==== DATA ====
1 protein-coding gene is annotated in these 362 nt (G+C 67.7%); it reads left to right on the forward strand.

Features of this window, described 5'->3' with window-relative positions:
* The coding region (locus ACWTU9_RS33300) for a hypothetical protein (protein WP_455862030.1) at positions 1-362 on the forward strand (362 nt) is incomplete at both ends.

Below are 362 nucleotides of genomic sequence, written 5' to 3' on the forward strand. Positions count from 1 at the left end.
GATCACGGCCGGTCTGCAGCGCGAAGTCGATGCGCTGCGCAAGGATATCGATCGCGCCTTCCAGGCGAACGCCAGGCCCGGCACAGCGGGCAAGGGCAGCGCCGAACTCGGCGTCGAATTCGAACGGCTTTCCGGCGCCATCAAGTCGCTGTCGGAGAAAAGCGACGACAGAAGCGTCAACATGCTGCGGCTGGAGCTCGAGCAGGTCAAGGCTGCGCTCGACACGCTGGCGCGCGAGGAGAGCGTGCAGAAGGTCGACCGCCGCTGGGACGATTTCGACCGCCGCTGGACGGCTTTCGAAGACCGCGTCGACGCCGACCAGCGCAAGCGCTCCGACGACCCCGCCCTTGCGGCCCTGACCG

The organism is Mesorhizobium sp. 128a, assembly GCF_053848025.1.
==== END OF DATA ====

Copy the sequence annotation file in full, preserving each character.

1 protein-coding gene is annotated in these 362 nt (G+C 67.7%); it reads left to right on the forward strand.

Features of this window, described 5'->3' with window-relative positions:
* The coding region (locus ACWTU9_RS33300) for a hypothetical protein (protein WP_455862030.1) at positions 1-362 on the forward strand (362 nt) is incomplete at both ends.

Below are 362 nucleotides of genomic sequence, written 5' to 3' on the forward strand. Positions count from 1 at the left end.
GATCACGGCCGGTCTGCAGCGCGAAGTCGATGCGCTGCGCAAGGATATCGATCGCGCCTTCCAGGCGAACGCCAGGCCCGGCACAGCGGGCAAGGGCAGCGCCGAACTCGGCGTCGAATTCGAACGGCTTTCCGGCGCCATCAAGTCGCTGTCGGAGAAAAGCGACGACAGAAGCGTCAACATGCTGCGGCTGGAGCTCGAGCAGGTCAAGGCTGCGCTCGACACGCTGGCGCGCGAGGAGAGCGTGCAGAAGGTCGACCGCCGCTGGGACGATTTCGACCGCCGCTGGACGGCTTTCGAAGACCGCGTCGACGCCGACCAGCGCAAGCGCTCCGACGACCCCGCCCTTGCGGCCCTGACCG

The organism is Mesorhizobium sp. 128a, assembly GCF_053848025.1.